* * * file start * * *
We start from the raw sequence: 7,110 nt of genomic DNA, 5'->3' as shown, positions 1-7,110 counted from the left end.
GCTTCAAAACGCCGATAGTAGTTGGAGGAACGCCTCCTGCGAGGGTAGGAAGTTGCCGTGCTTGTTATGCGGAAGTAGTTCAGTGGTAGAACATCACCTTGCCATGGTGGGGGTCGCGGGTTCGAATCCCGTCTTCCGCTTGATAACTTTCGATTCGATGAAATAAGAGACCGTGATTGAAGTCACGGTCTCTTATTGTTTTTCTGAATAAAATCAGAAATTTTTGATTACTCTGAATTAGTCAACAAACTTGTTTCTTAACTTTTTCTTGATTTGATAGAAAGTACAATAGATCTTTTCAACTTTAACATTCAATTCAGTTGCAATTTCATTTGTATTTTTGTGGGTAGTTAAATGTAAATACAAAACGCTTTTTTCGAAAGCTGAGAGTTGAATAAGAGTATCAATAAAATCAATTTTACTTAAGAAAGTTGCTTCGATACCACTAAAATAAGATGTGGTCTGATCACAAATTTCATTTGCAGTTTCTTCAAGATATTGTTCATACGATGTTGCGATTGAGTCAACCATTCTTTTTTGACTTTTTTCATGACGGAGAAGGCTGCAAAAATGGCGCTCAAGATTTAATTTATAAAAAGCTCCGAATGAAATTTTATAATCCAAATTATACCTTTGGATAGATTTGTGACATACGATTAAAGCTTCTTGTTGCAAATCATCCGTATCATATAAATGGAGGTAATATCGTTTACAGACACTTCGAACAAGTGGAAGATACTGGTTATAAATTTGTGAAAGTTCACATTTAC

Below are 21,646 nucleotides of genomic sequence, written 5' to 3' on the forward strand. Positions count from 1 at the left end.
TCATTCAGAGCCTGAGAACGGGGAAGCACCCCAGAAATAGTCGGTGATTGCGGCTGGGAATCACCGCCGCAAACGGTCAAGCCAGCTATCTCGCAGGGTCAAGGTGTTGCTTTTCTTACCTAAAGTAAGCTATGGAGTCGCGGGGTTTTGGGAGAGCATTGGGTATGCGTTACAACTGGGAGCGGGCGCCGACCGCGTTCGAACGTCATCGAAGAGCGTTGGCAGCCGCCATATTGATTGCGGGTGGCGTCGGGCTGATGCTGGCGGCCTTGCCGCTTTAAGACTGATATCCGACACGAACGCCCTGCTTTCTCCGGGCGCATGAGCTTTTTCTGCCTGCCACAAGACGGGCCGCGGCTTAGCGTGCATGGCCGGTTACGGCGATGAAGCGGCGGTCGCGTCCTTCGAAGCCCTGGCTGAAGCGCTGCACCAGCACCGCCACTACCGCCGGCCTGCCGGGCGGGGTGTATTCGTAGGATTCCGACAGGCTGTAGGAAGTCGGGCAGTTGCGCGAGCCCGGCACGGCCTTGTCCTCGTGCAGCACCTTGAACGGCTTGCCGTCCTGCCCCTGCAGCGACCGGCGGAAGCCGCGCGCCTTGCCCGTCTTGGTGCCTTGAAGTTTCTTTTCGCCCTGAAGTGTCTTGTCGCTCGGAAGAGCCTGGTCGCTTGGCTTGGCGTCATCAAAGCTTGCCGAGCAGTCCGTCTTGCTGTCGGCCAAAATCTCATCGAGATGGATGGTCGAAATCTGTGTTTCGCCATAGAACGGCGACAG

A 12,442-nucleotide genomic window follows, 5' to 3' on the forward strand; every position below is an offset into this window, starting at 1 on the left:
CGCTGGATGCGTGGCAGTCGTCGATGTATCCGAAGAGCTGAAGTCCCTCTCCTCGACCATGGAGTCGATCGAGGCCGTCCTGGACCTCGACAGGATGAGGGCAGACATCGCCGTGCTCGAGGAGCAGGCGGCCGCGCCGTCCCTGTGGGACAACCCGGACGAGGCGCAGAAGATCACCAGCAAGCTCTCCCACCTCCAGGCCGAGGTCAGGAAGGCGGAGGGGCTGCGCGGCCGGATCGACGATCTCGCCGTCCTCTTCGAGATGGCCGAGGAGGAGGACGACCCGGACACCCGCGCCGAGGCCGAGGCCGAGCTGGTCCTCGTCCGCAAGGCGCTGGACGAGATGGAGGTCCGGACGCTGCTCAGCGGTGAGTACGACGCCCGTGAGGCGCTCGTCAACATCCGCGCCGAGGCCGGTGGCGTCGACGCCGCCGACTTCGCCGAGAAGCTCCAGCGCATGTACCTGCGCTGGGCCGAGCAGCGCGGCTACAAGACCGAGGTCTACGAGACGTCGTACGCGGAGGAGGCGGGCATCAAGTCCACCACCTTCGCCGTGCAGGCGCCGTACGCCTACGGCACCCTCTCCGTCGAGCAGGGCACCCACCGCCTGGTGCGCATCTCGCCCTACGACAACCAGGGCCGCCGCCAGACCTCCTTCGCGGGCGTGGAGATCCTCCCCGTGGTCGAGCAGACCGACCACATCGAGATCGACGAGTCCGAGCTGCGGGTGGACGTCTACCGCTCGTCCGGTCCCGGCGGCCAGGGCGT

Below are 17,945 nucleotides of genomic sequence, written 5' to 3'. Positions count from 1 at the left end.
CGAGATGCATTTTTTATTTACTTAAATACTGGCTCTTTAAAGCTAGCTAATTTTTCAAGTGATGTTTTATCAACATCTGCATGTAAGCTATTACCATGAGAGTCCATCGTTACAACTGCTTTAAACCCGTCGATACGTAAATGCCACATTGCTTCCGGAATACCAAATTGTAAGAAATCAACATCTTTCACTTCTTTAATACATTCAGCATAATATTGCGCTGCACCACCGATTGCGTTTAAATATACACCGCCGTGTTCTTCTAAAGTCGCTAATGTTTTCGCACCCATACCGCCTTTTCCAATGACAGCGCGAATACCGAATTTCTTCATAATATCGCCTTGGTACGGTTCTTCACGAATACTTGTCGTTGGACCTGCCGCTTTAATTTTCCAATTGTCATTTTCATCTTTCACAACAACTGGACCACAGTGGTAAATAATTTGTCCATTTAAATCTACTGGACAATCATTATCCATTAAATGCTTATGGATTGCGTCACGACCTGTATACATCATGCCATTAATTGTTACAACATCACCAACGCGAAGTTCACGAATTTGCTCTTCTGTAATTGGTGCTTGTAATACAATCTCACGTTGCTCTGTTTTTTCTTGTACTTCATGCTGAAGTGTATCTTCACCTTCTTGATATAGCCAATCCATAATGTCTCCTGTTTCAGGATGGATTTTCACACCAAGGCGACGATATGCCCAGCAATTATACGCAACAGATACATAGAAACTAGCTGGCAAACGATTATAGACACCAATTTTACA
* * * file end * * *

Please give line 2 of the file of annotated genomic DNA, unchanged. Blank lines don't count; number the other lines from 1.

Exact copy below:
GCTTCAAAACGCCGATAGTAGTTGGAGGAACGCCTCCTGCGAGGGTAGGAAGTTGCCGTGCTTGTTATGCGGAAGTAGTTCAGTGGTAGAACATCACCTTGCCATGGTGGGGGTCGCGGGTTCGAATCCCGTCTTCCGCTTGATAACTTTCGATTCGATGAAATAAGAGACCGTGATTGAAGTCACGGTCTCTTATTGTTTTTCTGAATAAAATCAGAAATTTTTGATTACTCTGAATTAGTCAACAAACTTGTTTCTTAACTTTTTCTTGATTTGATAGAAAGTACAATAGATCTTTTCAACTTTAACATTCAATTCAGTTGCAATTTCATTTGTATTTTTGTGGGTAGTTAAATGTAAATACAAAACGCTTTTTTCGAAAGCTGAGAGTTGAATAAGAGTATCAATAAAATCAATTTTACTTAAGAAAGTTGCTTCGATACCACTAAAATAAGATGTGGTCTGATCACAAATTTCATTTGCAGTTTCTTCAAGATATTGTTCATACGATGTTGCGATTGAGTCAACCATTCTTTTTTGACTTTTTTCATGACGGAGAAGGCTGCAAAAATGGCGCTCAAGATTTAATTTATAAAAAGCTCCGAATGAAATTTTATAATCCAAATTATACCTTTGGATAGATTTGTGACATACGATTAAAGCTTCTTGTTGCAAATCATCCGTATCATATAAATGGAGGTAATATCGTTTACAGACACTTCGAACAAGTGGAAGATACTGGTTATAAATTTGTGAAAGTTCACATTTAC